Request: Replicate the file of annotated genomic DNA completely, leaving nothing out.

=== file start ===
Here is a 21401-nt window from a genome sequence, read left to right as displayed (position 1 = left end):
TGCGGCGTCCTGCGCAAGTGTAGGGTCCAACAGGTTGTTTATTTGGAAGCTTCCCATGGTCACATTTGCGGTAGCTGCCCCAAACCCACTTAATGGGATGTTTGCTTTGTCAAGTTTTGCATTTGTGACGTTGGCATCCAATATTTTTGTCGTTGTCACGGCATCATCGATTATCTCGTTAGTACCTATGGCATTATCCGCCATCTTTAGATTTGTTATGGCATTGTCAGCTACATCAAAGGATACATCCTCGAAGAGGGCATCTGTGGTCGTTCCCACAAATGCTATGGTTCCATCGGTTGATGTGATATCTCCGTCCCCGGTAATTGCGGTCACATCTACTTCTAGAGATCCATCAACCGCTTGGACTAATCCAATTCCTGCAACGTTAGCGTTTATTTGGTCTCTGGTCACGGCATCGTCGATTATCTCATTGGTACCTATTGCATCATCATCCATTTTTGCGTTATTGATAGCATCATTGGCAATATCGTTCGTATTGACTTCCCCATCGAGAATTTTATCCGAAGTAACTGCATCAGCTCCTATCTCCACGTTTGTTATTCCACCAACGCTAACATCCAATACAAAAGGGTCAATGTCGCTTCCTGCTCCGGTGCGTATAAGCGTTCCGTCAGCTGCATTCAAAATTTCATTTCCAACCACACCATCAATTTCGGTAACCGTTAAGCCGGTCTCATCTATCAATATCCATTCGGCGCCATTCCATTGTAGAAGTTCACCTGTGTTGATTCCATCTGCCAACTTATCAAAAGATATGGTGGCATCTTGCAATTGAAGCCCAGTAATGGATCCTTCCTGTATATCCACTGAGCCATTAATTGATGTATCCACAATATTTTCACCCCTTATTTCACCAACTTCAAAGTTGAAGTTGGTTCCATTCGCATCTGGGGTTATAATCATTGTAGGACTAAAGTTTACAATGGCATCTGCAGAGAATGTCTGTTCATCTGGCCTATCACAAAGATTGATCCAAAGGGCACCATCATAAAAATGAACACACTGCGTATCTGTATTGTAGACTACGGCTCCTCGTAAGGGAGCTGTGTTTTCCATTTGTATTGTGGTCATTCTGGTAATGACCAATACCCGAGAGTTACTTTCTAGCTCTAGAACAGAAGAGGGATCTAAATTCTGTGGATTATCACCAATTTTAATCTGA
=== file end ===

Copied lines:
Here is a 21401-nt window from a genome sequence, read left to right as displayed (position 1 = left end):
TGCGGCGTCCTGCGCAAGTGTAGGGTCCAACAGGTTGTTTATTTGGAAGCTTCCCATGGTCACATTTGCGGTAGCTGCCCCAAACCCACTTAATGGGATGTTTGCTTTGTCAAGTTTTGCATTTGTGACGTTGGCATCCAATATTTTTGTCGTTGTCACGGCATCATCGATTATCTCGTTAGTACCTATGGCATTATCCGCCATCTTTAGATTTGTTATGGCATTGTCAGCTACATCAAAGGATACATCCTCGAAGAGGGCATCTGTGGTCGTTCCCACAAATGCTATGGTTCCATCGGTTGATGTGATATCTCCGTCCCCGGTAATTGCGGTCACATCTACTTCTAGAGATCCATCAACCGCTTGGACTAATCCAATTCCTGCAACGTTAGCGTTTATTTGGTCTCTGGTCACGGCATCGTCGATTATCTCATTGGTACCTATTGCATCATCATCCATTTTTGCGTTATTGATAGCATCATTGGCAATATCGTTCGTATTGACTTCCCCATCGAGAATTTTATCCGAAGTAACTGCATCAGCTCCTATCTCCACGTTTGTTATTCCACCAACGCTAACATCCAATACAAAAGGGTCAATGTCGCTTCCTGCTCCGGTGCGTATAAGCGTTCCGTCAGCTGCATTCAAAATTTCATTTCCAACCACACCATCAATTTCGGTAACCGTTAAGCCGGTCTCATCTATCAATATCCATTCGGCGCCATTCCATTGTAGAAGTTCACCTGTGTTGATTCCATCTGCCAACTTATCAAAAGATATGGTGGCATCTTGCAATTGAAGCCCAGTAATGGATCCTTCCTGTATATCCACTGAGCCATTAATTGATGTATCCACAATATTTTCACCCCTTATTTCACCAACTTCAAAGTTGAAGTTGGTTCCATTCGCATCTGGGGTTATAATCATTGTAGGACTAAAGTTTACAATGGCATCTGCAGAGAATGTCTGTTCATCTGGCCTATCACAAAGATTGATCCAAAGGGCACCATCATAAAAATGAACACACTGCGTATCTGTATTGTAGACTACGGCTCCTCGTAAGGGAGCTGTGTTTTCCATTTGTATTGTGGTCATTCTGGTAATGACCAATACCCGAGAGTTACTTTCTAGCTCTAGAACAGAAGAGGGATCTAAATTCTGTGGATTATCACCAATTTTAATCTGA